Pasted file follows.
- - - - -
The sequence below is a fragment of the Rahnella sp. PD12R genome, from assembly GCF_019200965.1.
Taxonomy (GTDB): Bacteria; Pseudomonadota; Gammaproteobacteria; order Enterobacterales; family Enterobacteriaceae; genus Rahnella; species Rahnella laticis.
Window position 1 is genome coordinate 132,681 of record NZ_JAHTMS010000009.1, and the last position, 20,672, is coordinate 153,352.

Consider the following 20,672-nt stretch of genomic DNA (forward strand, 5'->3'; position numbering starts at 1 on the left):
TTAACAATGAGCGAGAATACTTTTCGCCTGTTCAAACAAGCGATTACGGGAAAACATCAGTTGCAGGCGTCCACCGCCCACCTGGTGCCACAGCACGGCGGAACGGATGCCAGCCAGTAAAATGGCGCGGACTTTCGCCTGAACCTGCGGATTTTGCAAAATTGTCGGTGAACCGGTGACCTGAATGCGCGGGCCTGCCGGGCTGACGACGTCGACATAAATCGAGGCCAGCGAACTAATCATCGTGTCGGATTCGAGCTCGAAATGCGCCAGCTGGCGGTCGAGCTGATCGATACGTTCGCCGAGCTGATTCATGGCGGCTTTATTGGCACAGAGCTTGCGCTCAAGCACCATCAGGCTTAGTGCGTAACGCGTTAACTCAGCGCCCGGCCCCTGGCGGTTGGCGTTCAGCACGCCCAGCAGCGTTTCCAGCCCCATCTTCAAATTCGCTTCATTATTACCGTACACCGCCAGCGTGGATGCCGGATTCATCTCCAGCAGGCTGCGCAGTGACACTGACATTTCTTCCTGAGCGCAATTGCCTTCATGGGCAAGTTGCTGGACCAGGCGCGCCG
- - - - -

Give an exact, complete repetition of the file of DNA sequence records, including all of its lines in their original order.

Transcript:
The sequence below is a fragment of the Rahnella sp. PD12R genome, from assembly GCF_019200965.1.
Taxonomy (GTDB): Bacteria; Pseudomonadota; Gammaproteobacteria; order Enterobacterales; family Enterobacteriaceae; genus Rahnella; species Rahnella laticis.
Window position 1 is genome coordinate 132,681 of record NZ_JAHTMS010000009.1, and the last position, 20,672, is coordinate 153,352.

Consider the following 20,672-nt stretch of genomic DNA (forward strand, 5'->3'; position numbering starts at 1 on the left):
TTAACAATGAGCGAGAATACTTTTCGCCTGTTCAAACAAGCGATTACGGGAAAACATCAGTTGCAGGCGTCCACCGCCCACCTGGTGCCACAGCACGGCGGAACGGATGCCAGCCAGTAAAATGGCGCGGACTTTCGCCTGAACCTGCGGATTTTGCAAAATTGTCGGTGAACCGGTGACCTGAATGCGCGGGCCTGCCGGGCTGACGACGTCGACATAAATCGAGGCCAGCGAACTAATCATCGTGTCGGATTCGAGCTCGAAATGCGCCAGCTGGCGGTCGAGCTGATCGATACGTTCGCCGAGCTGATTCATGGCGGCTTTATTGGCACAGAGCTTGCGCTCAAGCACCATCAGGCTTAGTGCGTAACGCGTTAACTCAGCGCCCGGCCCCTGGCGGTTGGCGTTCAGCACGCCCAGCAGCGTTTCCAGCCCCATCTTCAAATTCGCTTCATTATTACCGTACACCGCCAGCGTGGATGCCGGATTCATCTCCAGCAGGCTGCGCAGTGACACTGACATTTCTTCCTGAGCGCAATTGCCTTCATGGGCAAGTTGCTGGACCAGGCGCGCCG